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New Jersey Dept. of Health Amends State Medical Marijuana Rules

Posted: 05/15/2019
Industries: Cannabis Law

On May 13, 2019, the New Jersey Department of Health (NJDOH) announced amendments to the state’s medical marijuana rules aimed at expanding access to the program, which implements New Jersey’s Compassionate Use Medical Marijuana Act. Perhaps most significant among the adopted amendments is the creation of a separate permitting system for cultivation, manufacturing and dispensing marijuana for medical purposes. Previously, the program was vertically integrated, i.e. all three were packaged together under a single licensing process. This, coupled with the fact that the legislature did not take action on either the medical expansion bill or the adult use bill, fuels speculation that additional Requests for Applications (RFA) may be coming soon from the NJDOH.

The rule changes follow the NJDOH's recommended regulatory actions in response to Governor Phil Murphy's issuing Executive Order No. 6, in which he ordered a 60-day review of all aspects of New Jersey’s current program, “with a focus on ways to expand access to marijuana for medical purposes.” In response to Executive Order No. 6, NJDOH released its EO 6 Report on March 23, 2018, which proposed significant changes to the existing medicinal program. In an effort to create greater patient access, the state immediately put into effect some of the recommended changes, including cutting registration and renewal fees and expanding qualifying conditions.

The proposed rules were initially released in May of last year and are available here, along with the recent May 2019 amendments. Monday’s announcement comes on the heels of the Department’s Biennial Report issued on April 1, 2019, which emphasized the need for expansion of New Jersey’s program. The report stated that New Jersey requires “90 medical dispensaries to serve our population,” with 50 to 70 operational dispensaries to serve the growing patient population by the beginning of 2021. The Department concluded that high prices are likely artificially suppressing demand among qualified patients and therefore “[l]owering price must be an explicit goal for policymakers and the Department. The best way to lower prices is to expand supply, access and competition.” The Department also noted that there “is a strong need for additional [Alternative Treatment Centers], even with 6 more in the permitting process. The absolute minimum number of cultivation sites needed to meet projected patient demand for medicinal marijuana in the future is 24, plus over 50 dispensary sites.”  There are currently 46,300 patients, 950 doctors and 1,850 caregivers participating in the program.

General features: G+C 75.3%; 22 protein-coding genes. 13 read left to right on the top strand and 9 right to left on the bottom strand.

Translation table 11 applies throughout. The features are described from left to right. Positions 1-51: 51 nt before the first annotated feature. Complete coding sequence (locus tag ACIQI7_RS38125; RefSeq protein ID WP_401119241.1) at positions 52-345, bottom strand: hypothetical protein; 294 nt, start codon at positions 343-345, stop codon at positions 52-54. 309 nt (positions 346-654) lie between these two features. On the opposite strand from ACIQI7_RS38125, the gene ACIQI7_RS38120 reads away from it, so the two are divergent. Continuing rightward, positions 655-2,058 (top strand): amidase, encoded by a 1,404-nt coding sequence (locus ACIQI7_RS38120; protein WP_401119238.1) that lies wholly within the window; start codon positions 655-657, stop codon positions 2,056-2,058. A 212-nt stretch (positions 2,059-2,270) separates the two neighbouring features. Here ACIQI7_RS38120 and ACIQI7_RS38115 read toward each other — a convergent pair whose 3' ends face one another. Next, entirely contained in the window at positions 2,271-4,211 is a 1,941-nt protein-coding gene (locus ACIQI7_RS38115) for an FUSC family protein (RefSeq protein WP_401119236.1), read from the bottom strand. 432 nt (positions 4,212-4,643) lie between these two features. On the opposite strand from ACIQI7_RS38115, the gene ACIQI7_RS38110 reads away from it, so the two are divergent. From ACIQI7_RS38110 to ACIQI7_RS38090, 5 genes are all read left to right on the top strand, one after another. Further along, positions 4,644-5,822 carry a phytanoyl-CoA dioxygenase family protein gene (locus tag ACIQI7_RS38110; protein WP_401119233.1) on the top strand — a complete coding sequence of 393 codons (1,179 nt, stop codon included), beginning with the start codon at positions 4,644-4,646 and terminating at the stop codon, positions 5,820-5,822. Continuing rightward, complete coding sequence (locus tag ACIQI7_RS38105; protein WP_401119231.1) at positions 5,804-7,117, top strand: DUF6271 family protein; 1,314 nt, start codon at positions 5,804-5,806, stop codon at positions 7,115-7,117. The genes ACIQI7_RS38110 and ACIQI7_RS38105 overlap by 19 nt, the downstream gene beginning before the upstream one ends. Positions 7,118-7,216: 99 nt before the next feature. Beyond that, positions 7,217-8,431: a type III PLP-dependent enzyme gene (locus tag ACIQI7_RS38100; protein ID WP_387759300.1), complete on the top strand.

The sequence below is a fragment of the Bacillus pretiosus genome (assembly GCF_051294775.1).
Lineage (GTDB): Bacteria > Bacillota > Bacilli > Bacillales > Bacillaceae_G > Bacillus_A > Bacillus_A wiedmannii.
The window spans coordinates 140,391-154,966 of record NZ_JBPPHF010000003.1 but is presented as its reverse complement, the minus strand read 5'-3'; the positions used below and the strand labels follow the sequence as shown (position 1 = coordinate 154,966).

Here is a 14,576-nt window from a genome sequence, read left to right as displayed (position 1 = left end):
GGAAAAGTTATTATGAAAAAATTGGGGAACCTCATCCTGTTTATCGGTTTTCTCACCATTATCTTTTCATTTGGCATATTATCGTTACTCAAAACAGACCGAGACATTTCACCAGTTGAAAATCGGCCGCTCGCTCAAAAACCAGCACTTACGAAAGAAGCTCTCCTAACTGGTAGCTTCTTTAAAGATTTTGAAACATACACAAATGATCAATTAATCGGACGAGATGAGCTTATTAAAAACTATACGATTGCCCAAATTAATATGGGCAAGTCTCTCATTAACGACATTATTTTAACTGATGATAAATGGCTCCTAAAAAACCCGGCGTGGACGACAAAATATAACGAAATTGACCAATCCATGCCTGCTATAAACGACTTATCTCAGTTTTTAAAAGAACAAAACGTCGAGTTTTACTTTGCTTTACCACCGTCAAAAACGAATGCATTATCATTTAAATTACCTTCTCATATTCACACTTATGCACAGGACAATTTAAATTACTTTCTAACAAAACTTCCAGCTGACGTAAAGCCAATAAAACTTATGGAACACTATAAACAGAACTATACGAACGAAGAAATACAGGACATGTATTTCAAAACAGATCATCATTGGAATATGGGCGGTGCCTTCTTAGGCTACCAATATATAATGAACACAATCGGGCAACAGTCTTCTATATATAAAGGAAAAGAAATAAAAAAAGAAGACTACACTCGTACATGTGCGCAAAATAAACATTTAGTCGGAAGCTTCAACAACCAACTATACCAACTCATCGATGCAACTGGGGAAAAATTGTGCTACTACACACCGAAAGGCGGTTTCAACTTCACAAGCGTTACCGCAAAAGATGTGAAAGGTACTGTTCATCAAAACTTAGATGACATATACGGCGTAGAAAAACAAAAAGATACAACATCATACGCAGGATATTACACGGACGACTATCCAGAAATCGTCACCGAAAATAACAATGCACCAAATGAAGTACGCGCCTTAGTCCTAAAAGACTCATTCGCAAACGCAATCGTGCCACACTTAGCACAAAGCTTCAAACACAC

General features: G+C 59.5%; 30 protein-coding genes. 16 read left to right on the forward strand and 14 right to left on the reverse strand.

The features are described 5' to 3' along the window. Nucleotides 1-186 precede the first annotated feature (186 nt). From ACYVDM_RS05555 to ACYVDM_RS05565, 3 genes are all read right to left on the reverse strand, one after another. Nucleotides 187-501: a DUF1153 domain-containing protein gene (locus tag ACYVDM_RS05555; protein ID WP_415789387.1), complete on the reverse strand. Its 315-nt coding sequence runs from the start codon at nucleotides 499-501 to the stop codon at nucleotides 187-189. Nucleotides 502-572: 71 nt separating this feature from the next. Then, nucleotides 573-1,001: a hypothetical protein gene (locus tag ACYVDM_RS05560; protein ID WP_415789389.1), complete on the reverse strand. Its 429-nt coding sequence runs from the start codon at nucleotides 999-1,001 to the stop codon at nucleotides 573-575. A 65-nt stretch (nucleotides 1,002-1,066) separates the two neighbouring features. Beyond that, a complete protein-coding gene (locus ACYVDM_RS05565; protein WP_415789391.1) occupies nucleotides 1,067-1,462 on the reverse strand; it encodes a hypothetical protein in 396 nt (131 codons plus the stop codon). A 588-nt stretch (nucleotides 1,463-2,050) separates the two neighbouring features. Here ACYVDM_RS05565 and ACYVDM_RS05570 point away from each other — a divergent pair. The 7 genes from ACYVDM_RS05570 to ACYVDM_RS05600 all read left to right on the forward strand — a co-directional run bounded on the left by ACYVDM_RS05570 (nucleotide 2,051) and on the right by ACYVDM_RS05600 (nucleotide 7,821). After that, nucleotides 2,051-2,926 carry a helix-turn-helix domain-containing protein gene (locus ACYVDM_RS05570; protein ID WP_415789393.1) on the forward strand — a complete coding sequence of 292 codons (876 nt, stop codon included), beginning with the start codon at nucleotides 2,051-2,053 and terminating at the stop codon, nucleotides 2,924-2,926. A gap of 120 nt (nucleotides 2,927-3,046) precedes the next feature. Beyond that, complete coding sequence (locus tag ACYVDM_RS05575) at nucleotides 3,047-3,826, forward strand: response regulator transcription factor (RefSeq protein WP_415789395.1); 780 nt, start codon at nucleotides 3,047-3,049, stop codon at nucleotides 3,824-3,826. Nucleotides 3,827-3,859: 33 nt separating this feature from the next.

Below are the highlights from the new amendments, which are scheduled to take effect on May 20th. The rule codifies the following changes that are already in effect:

  • Reducing the registration fee for qualifying patients and their caregivers from $200 to $100
  • Adding seniors and military veterans to those eligible for the reduced registration fee of $20
  • Authorizing qualifying patients to designate up to two primary caregivers instead of just one
  • Reflecting the addition of seven "debilitating medical conditions" including PTSD, by statutory enactment; and six new conditions (anxiety, chronic pain of visceral origin, chronic pain related to musculoskeletal disorders, migraines, Tourette syndrome, and Opioid Use Disorder)
  • Allowing physicians to opt out of inclusion on a public list of participating physicians
  • Elevating the Medicinal Marijuana Program to division status within the Department of Health
  • Expanding the forms of medical marijuana available in New Jersey to include oil-based formulations, like vape cartridges

Additionally, the rule includes the following changes that will go into effect upon publication:

  • Creating a separate permitting system for cultivation, manufacturing and dispensing marijuana for medical purposes, which would increase the available supply of, and patient access to, usable marijuana and allow for specialization in the market
  • Streamlining the process to petition for the addition of "debilitating medical conditions" by removing the requirement that petitions first be referred to the Medicinal Marijuana Review Panel
  • Emphasizing the advisory role of the Medicinal Marijuana Review Panel to include the provision of guidance and recommendations to the State Health Commissioner regarding the medical use of marijuana
  • Removing the requirement of psychiatric evaluation as a condition of physician certification of minors as qualifying patients

The April 1st Biennial Report, combined with the rule amendments, certainly signals potential for a new round of RFAs and increased efforts to expand the state’s medical marijuana program despite inaction on the medical expansion or adult use bills. If you have any questions regarding an issue raised in this alert, please contact the author or the attorney at the firm with whom you are regularly in contact.